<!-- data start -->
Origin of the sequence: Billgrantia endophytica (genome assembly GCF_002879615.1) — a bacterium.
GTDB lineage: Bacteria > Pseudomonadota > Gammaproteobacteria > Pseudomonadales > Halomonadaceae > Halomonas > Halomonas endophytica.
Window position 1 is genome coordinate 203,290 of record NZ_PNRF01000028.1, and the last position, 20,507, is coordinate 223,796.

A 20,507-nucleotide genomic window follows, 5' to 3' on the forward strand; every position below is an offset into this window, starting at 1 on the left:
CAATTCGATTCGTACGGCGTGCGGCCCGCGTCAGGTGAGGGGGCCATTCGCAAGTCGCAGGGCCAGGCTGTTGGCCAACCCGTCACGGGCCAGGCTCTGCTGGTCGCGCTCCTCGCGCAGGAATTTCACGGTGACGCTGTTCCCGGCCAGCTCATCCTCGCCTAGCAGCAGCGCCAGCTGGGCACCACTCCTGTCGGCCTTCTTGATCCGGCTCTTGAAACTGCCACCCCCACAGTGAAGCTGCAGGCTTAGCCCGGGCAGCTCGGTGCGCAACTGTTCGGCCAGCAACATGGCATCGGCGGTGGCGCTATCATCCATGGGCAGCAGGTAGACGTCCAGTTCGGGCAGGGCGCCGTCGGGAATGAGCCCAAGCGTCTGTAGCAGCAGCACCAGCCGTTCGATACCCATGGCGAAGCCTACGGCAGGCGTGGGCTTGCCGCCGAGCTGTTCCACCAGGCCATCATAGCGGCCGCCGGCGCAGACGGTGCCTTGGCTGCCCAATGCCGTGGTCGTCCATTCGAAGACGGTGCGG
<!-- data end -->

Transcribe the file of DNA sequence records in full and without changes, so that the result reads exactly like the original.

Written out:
Origin of the sequence: Billgrantia endophytica (genome assembly GCF_002879615.1) — a bacterium.
GTDB lineage: Bacteria > Pseudomonadota > Gammaproteobacteria > Pseudomonadales > Halomonadaceae > Halomonas > Halomonas endophytica.
Window position 1 is genome coordinate 203,290 of record NZ_PNRF01000028.1, and the last position, 20,507, is coordinate 223,796.

A 20,507-nucleotide genomic window follows, 5' to 3' on the forward strand; every position below is an offset into this window, starting at 1 on the left:
CAATTCGATTCGTACGGCGTGCGGCCCGCGTCAGGTGAGGGGGCCATTCGCAAGTCGCAGGGCCAGGCTGTTGGCCAACCCGTCACGGGCCAGGCTCTGCTGGTCGCGCTCCTCGCGCAGGAATTTCACGGTGACGCTGTTCCCGGCCAGCTCATCCTCGCCTAGCAGCAGCGCCAGCTGGGCACCACTCCTGTCGGCCTTCTTGATCCGGCTCTTGAAACTGCCACCCCCACAGTGAAGCTGCAGGCTTAGCCCGGGCAGCTCGGTGCGCAACTGTTCGGCCAGCAACATGGCATCGGCGGTGGCGCTATCATCCATGGGCAGCAGGTAGACGTCCAGTTCGGGCAGGGCGCCGTCGGGAATGAGCCCAAGCGTCTGTAGCAGCAGCACCAGCCGTTCGATACCCATGGCGAAGCCTACGGCAGGCGTGGGCTTGCCGCCGAGCTGTTCCACCAGGCCATCATAGCGGCCGCCGGCGCAGACGGTGCCTTGGCTGCCCAATGCCGTGGTCGTCCATTCGAAGACGGTGCGG